Browse by Category: Appetizers | Beef | Breads - Biscuits & Muffins | Casseroles | Desserts & Snacks | Drinks and Libations | Egg Dishes | Fish & Seafood | Gluten-Free | Lamb | Legumes | Other | Other Meats | Other Sides | Pasta | Pork | Poultry | Rabbit | Rice & Grains | Salads | Sandwiches | Sauces, Dressings & Condiments | Soups, Stews & Chili | Vegetables | Vegetarian
When my husband worked for the San Francisco Visitor’s Bureau, he was told by all the food magazine reps that placing an ad in a food magazine was placing an ad somewhere that would just keep giving; giving him more bang for his buck. People don’t generally toss culinary magazines in the recycle bin like they might a People or Us.
And it’s true. I have many old culinary publications that I still go through on a regular basis, looking at what the food trends were and reliving life through advertising.
Trust me, ads from the 1990’s are very different than the ones we see in current publications. It makes me stop and think about how quickly the times have changed. And how differently we get our information. With the internet, it’s nowGoogle search, not index search.
But eventually, I would go through those magazines and cut out recipes, throwing the rest of the paper into the recycle bin. And those pieces of paper end up in files, endless files of cut-out recipes that I meant to try, or did try and liked and thought I might do again. Rifling through these scraps of paper, I came across this recipe for Baked Fish (Charmoula) that was served with couscous, and I thought that it would be fun to make it again in my tagine. I have all these beautiful frozen halibut that I bought at Pure Fish Fresh Seafood in Seattle, so making a few modifications to the original recipe (which I have no idea which publication it came from, or when it was first published) I came up with this recipe for Baked Charmoula Halibut with Couscous.
Charmoula is a blend of oils, herbs, spices, and lemon, including “pickled” or “preserved” lemon. I didn’t really feel the need for added oil, as the dish is baked, so looking to keep it light. I omitted all oil from the charmoula. I think the preserved lemon is a wonderful addition to the dish, I make my own, it’s so simple, but you can find preserved lemon at many supermarkets, or purchase online.
If you don’t have it, you probably won’t be disappointed; but you might discover a new taste sensation if you find and add it.
Ras-el-hanout is a complex mix of spices that is key to this dish. You can find it at many fine supermarkets carrying Middle Eastern and North African spices. If you can’t find it, you can make an abbreviated version using 1 tablespoon paprika, 1 teaspoon each ground coriander and cumin, and 1/2 teaspoon of cayenne. It won’t be the same, but, as they say, close enough for government work.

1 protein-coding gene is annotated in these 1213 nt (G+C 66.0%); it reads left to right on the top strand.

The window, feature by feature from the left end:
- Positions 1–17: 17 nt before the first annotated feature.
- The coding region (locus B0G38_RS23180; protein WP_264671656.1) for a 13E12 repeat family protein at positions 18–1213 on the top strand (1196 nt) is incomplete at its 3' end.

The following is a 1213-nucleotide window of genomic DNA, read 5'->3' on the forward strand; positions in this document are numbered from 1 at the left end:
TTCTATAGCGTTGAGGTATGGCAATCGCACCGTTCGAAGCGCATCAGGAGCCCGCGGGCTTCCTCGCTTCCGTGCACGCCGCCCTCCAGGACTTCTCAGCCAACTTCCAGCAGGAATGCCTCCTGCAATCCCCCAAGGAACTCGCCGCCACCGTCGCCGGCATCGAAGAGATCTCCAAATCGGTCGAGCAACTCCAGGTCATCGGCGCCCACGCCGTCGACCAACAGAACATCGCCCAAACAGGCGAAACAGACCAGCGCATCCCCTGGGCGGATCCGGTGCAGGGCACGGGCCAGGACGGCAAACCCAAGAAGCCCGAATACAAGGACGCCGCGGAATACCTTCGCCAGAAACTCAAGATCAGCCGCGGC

I love to cook in the tagine as the coned lid keeps the condensation dripping back into the main bowl, leaving everything nice and moist without having to add a lot of additional liquid. This keeps the flavors concentrated. If you don’t have a tagine, you could use a tightly covered pot, or cover a baking dish tightly with foil. If you do this, you might want to add a little additional liquid, maybe a half a cup of either fish stock or clam juice.
I made this with halibut, but you could also use bass, sturgeon or mahi-mahi. Any firm thick fleshed white fish will work. And as always I will advocate to line caught, or at least wild, not farmed fish.
For the couscous, I used a tricolor product they sell at Cost Plus World Market because I love the way it presents on the plate. It calls for 3/4 cup of liquid to 1 cup of couscous, but I’ve made many different brands of couscous that are 1 to 1 or 1 1/2 to 1, so be sure to check your package directions and let it tell you how to properly cook your couscous. I also added peas, but they’re optional so if you don’t want to, don’t add them.
I have a lot of people tell me that when they look at a recipe if it has more than 5 ingredients, they are not going to make it because it’s “too difficult”. So please, don’t let the list of ingredients put you off, it’s really only spices and such. The instructions are really quite easy…
Ok…now that this recipe is here …I’m going to recycle another “little piece of paper”.
Heat the oven to 350°F.Pour the tomatoes around the fish and add clam juice or fish stock if not using a tagine so the fish has liquid up to about half way. Cover and bake for 20 to 25 minutes, depending on the thickness of the fish, the fish should be just cooked through, do not overcook. The tip of a knife, when inserted in the thickest part, should not have any resistance as it goes through the fish. If the sauce seems too thin; transfer it to a small saucepan and simmer until reduced slightly.
LindySez: All Rights Reserved Meritage BLT Corp 2016
Site developed especially for LindySez by Chris Geirman